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article imageTwitch users play the stock market using one man's $50,000

By James Walker     Jun 1, 2017 in Technology
Users of the online game streaming platform Twitch are making real trades on the stock market using one man's $50,000. The initiative is called Stock Stream and employs Twitch's interactive gaming features to let "players" decide on the trades to make.
Stock Stream is meant to be an experiment in "collaboration, business and, naturally, chaos," gaming news site Polygon reported after speaking to its creator. A software developer called Mike, he has provided $50,000 of his own money to let Twitch users buy and sell stocks on the New York Stock Exchange.
Users participate in voting rounds where they get to express their views on which trades to make next. Decisions are signalled using Twitch's interactive commands in the chat window. At the end of the round, a script counts all the votes with an algorithm and then uses the Robinhood trading app to buy and sell the stocks.
Mike admitted it isn't an entirely original idea. Similar unusual Twitch "games" have appeared in the past, including another stock market trading effort called TwitchPlaysStockMarket. It hasn't been used since 2015.
Mike said he took inspiration from the Twitch Installs project, an idea that saw Twitch users compete to type commands in the chat window that would be entered into an Arch Linux virtual machine. Every five seconds, the most popular keystroke would be sent to the virtual installation.
Stock Stream doesn't yet offer its players any kind of reward. People are currently engaging with the project out of curiosity. The game's success has allowed Mike to consider awarding prizes to the highest scoring players. At the moment, only Mike himself gets to reap the financial benefits of the trading though. He's just giving Twitch users a chance to choose where he puts his money.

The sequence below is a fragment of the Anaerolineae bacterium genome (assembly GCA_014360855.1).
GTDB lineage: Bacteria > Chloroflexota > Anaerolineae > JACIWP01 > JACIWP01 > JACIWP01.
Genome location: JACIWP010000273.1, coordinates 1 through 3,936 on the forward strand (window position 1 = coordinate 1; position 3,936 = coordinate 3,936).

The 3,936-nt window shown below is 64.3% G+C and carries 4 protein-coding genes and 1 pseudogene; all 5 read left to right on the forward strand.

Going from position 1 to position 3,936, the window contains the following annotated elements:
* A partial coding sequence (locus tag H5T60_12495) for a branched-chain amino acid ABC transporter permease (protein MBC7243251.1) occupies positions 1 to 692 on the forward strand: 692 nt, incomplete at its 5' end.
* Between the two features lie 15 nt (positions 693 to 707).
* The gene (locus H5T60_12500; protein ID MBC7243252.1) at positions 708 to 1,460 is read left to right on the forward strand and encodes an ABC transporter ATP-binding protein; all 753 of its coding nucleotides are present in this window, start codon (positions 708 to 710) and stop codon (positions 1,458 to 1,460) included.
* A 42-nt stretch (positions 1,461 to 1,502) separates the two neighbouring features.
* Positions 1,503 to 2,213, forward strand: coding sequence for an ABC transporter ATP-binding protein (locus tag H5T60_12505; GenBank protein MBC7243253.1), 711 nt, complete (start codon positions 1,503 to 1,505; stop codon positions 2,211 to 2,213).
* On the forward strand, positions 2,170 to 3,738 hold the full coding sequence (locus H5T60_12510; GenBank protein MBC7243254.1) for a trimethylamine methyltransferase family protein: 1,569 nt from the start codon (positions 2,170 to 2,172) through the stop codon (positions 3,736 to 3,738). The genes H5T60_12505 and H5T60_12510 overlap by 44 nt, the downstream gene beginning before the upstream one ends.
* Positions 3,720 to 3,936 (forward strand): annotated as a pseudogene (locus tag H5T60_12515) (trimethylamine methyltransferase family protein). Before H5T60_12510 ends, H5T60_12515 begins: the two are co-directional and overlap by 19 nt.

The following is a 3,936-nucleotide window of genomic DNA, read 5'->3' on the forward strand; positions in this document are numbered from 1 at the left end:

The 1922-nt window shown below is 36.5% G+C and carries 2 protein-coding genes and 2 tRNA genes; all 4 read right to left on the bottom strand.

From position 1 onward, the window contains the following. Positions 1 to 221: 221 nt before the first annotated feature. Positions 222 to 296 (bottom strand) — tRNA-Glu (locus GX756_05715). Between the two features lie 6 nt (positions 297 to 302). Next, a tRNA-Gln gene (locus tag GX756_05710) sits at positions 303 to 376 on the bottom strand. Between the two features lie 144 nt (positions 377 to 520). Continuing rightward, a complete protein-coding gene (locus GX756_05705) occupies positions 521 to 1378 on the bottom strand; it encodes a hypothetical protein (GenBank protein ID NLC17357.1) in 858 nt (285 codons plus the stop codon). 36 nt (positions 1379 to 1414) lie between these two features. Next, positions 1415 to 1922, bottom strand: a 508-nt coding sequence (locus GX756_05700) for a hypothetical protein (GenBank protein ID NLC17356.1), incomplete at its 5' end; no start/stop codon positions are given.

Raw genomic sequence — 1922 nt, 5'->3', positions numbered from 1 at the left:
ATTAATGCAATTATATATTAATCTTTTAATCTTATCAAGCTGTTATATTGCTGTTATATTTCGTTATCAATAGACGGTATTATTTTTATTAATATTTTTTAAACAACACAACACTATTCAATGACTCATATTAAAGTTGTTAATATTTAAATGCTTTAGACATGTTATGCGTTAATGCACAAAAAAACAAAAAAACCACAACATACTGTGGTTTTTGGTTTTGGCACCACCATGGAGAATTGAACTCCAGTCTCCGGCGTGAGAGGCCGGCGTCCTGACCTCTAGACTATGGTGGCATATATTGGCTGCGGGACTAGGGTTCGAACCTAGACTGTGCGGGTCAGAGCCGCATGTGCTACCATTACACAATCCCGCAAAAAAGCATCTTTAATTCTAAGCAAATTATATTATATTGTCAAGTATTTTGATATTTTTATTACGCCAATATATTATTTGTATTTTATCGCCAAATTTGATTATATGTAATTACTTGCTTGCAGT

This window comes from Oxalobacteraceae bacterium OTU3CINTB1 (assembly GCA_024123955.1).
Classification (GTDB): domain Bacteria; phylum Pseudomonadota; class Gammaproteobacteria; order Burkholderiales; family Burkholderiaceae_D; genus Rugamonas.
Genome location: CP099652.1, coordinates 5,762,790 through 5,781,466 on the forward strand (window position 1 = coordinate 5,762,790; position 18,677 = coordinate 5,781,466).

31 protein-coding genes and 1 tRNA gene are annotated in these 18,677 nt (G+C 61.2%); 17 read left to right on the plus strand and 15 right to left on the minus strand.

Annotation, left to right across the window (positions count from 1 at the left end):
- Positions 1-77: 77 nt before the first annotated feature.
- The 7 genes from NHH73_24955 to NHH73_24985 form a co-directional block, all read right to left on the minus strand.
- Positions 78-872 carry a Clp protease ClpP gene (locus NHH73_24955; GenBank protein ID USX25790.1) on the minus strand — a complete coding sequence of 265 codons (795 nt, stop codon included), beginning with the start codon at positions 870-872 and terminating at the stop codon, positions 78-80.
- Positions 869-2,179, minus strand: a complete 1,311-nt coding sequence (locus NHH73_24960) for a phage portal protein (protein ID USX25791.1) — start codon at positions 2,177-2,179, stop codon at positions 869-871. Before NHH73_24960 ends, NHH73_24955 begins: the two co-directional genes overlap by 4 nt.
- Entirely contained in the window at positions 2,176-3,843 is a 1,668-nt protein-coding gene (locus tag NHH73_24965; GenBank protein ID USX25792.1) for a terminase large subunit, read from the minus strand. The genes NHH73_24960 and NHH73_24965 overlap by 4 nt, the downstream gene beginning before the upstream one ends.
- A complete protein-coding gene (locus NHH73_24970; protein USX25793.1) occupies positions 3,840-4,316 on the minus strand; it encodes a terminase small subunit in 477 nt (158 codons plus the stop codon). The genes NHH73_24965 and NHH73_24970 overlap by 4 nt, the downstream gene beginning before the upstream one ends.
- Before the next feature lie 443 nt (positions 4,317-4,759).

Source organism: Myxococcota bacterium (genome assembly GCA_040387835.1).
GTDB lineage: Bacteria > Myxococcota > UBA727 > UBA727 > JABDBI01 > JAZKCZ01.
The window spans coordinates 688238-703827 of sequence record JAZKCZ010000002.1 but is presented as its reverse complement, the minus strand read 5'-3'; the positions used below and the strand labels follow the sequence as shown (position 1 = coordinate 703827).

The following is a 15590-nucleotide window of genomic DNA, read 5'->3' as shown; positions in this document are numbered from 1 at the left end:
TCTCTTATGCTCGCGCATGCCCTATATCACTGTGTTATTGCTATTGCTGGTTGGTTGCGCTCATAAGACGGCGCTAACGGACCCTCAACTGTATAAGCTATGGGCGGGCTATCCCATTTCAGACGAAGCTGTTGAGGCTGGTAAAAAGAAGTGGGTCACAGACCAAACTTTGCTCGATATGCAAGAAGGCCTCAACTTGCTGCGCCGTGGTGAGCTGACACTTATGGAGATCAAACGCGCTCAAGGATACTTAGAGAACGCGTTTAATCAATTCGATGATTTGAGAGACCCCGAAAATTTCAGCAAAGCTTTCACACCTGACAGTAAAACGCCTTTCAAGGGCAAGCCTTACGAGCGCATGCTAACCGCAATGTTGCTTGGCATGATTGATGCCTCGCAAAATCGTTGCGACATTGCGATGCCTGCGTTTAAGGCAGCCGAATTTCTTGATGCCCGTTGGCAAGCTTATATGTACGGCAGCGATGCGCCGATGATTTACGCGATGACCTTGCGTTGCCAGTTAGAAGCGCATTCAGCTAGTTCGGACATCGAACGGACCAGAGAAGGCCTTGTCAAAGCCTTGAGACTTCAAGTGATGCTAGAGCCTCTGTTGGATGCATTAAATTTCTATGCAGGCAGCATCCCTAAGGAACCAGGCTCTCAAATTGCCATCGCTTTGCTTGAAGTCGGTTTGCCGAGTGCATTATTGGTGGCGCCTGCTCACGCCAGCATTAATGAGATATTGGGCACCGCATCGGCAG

"This is all just my money," Mike said to PC Gamer. "I saved it up, and as for who benefits it'll just be me. It mean, I'm taking all the risks."
Mike is intending to keep Stock Stream running over the summer. The project has received a lot of attention and the Robinhood account is steadily gaining momentum. Although players could begin to depart when the novelty value wears off, Mike expects it to remain popular for a little while longer yet.
Stock Stream can run without intervention, allowing it to operate continuously until Mike chooses to pull the plug. The control system is "100 percent automated," capable of starting the stream when the stock market opens, buying and selling stock until it closes and then taking the whole thing offline for another day.
As for the money itself, Mike said he'll be forced to shutter the Stock Stream experiment if the account value falls below $25,000. This limit is non-negotiable as it's based on regulations set by the Financial Industry Regulatory Authority to lower the risks of day trading.
Mike is optimistic that the thousands of players will keep the account in the clear. His current calculations suggest the money will last for "at least a couple of months," turning Stock Stream into a long-running social experiment where the aim is to play the stock market.
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